Traffic is seen at the Otay Mesa border crossing

Traffic is seen at the Otay Mesa border crossing between California and Mexico.

(Photo: Josh Denmark/U.S. Customs and Border Patrol)

'Victory for Cleaner Air' as Federal Court Upholds California Vehicle Emissions Standards

"This ruling ensures that the 17 other states that follow California can keep driving towards a future with cleaner air and cleaner vehicles," said one advocate.

Three judges serving on the U.S. Court of Appeals for the District of Columbia Circuit on Tuesday affirmed the Biden administration's 2022 decision to preserve California's strict emissions standards—dealing a blow to a coalition of right-wing state attorneys general and fossil fuel industry groups that had challenged the rules.

The panel—made up of judges who were appointed by Democratic Presidents Joe Biden and Barack Obama—ruled that the U.S. Environmental Protection Agency (EPA) was right to reinstate its waiver, dating back to the 1970s, which allows California to impose stricter emissions standards than the federal government.

The waiver, which has helped the massive state to reduce its greenhouse gas emissions by hundreds of thousands of tons annually, was introduced to help the state address smog stemming from congested freeways and roads in Los Angeles.

The Trump administration revoked the exception in 2018, and Biden reinstated it in 2022, a move that one Sierra Club leader said was "vital to California" and would have a "positive ripple effect on states across the country, driving forward climate progress and delivering cleaner air for millions of Americans."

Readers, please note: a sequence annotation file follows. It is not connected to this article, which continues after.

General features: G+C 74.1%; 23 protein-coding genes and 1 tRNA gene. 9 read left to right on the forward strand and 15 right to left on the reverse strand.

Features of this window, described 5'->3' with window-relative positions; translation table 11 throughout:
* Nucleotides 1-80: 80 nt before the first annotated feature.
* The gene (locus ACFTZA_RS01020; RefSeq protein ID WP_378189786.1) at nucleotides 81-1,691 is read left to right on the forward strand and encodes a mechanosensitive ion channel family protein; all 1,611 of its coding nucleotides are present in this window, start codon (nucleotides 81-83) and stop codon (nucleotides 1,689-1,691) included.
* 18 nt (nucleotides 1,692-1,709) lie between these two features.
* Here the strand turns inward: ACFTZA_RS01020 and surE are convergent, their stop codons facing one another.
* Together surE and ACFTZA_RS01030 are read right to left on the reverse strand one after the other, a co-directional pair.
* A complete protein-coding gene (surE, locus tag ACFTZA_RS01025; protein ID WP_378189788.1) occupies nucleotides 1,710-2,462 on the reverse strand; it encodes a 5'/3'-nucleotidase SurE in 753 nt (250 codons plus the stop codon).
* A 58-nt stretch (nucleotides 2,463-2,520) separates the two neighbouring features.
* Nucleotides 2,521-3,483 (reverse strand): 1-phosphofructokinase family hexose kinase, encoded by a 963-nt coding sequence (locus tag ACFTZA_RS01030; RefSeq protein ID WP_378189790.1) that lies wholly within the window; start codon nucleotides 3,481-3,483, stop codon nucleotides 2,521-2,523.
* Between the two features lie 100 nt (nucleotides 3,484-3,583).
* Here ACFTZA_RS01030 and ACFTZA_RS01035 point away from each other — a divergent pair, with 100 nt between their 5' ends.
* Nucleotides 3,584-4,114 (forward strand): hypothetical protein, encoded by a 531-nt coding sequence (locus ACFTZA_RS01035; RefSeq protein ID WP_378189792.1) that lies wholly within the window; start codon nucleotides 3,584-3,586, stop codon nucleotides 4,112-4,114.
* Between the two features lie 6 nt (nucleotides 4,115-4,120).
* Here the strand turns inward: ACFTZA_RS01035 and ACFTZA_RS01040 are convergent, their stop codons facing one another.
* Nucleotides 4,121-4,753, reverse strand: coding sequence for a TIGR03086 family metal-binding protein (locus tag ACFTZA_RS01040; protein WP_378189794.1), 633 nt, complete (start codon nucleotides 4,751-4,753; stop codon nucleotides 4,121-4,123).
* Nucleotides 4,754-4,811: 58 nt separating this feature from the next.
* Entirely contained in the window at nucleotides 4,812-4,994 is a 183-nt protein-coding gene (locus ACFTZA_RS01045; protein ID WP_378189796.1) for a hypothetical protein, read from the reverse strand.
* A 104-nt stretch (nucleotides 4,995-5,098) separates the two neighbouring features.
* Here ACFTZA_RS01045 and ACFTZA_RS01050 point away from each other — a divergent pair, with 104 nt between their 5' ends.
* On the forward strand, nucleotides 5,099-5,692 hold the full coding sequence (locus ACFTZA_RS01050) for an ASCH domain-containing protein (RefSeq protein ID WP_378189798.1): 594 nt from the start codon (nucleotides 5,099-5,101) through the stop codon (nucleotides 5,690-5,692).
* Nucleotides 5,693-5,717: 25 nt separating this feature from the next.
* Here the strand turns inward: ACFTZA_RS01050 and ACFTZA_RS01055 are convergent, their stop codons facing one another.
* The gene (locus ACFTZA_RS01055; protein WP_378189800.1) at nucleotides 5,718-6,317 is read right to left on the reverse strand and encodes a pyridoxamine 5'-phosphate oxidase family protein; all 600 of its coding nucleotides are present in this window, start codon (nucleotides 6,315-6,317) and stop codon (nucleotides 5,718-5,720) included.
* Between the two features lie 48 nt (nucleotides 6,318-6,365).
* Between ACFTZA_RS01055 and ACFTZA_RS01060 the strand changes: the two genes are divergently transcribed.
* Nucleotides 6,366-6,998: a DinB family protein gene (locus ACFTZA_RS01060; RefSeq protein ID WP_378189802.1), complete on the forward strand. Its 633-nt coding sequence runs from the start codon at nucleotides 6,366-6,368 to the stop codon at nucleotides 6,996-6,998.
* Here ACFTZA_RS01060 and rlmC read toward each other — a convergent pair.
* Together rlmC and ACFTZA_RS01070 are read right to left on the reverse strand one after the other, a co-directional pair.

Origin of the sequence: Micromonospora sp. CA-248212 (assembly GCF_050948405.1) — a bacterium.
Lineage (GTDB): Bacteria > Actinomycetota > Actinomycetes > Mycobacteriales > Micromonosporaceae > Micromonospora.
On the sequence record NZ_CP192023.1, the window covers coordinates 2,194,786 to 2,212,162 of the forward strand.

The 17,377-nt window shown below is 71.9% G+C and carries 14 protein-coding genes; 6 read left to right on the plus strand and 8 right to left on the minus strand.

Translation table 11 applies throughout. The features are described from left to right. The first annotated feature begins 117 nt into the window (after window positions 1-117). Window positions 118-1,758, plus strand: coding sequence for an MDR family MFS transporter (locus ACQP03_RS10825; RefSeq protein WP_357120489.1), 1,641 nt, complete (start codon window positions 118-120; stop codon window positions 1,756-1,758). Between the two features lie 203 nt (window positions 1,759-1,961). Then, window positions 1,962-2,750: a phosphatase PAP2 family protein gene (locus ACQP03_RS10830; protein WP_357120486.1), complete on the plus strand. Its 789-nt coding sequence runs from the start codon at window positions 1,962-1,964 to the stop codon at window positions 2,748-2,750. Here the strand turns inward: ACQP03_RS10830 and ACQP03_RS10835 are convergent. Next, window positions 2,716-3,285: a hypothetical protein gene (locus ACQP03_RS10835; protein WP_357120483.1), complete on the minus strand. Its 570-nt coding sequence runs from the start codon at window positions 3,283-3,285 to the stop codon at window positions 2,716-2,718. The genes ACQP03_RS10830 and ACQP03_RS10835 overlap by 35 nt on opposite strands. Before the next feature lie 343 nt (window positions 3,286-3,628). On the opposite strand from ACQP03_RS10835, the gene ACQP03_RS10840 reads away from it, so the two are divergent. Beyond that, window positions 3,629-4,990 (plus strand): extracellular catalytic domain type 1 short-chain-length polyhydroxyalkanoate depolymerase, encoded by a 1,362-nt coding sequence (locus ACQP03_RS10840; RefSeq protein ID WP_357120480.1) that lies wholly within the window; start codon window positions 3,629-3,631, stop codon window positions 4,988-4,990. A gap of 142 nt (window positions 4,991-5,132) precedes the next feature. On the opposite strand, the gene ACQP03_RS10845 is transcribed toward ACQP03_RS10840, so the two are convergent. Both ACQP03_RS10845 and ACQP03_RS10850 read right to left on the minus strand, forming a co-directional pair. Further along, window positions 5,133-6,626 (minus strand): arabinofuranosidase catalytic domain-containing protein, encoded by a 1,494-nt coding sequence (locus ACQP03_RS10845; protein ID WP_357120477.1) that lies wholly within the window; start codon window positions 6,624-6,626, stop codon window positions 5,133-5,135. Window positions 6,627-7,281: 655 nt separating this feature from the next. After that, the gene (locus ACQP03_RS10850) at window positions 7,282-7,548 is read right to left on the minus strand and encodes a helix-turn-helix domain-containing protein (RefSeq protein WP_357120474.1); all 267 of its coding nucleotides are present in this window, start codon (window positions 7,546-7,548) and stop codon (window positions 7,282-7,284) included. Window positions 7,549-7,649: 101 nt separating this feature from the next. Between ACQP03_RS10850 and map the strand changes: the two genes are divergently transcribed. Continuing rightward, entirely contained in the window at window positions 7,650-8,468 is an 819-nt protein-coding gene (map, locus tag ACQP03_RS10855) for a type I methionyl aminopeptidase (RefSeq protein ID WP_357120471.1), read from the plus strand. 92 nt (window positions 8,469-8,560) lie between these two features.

On Tuesday, Sierra Club senior attorney Joshua Berman said the D.C. Circuit panel's ruling in Ohio v. EPA was "a victory for cleaner air and cleaner cars not just in California, but across the nation."

"The D.C. Circuit has reaffirmed California's critical role in protecting its residents from harmful vehicle emissions, thereby benefiting the many states that rely on adoption of California's standards to achieve and maintain the Clean Air Act's air quality mandate," said Berman.

California's strict emissions standards have been adopted by 17 states and Washington, D.C. since they were first introduced. The Biden administration recently approved new emissions standards for cars as well as buses and trucks that campaigners and experts said were progress but didn't go far enough.

Alice Henderson, director and lead counsel for the Environmental Defense Fund, said the upheld standards "will save lives, protect people from the climate crisis and unhealthy air pollution, save drivers money, and help create good new jobs."

Scott Hochberg, transportation attorney for the Center for Biological Diversity's Climate Law Institute, which intervened in Ohio v. EPA in support of California's waiver, called on the state to now "go full speed ahead with strong car standards."

"This year California should continue to show national leadership on clean vehicles by adopting ambitious new standards for gas-powered cars, pickups, and SUVs," said Hochberg. "Importantly, this ruling ensures that the 17 other states that follow California can keep driving towards a future with cleaner air and cleaner vehicles."

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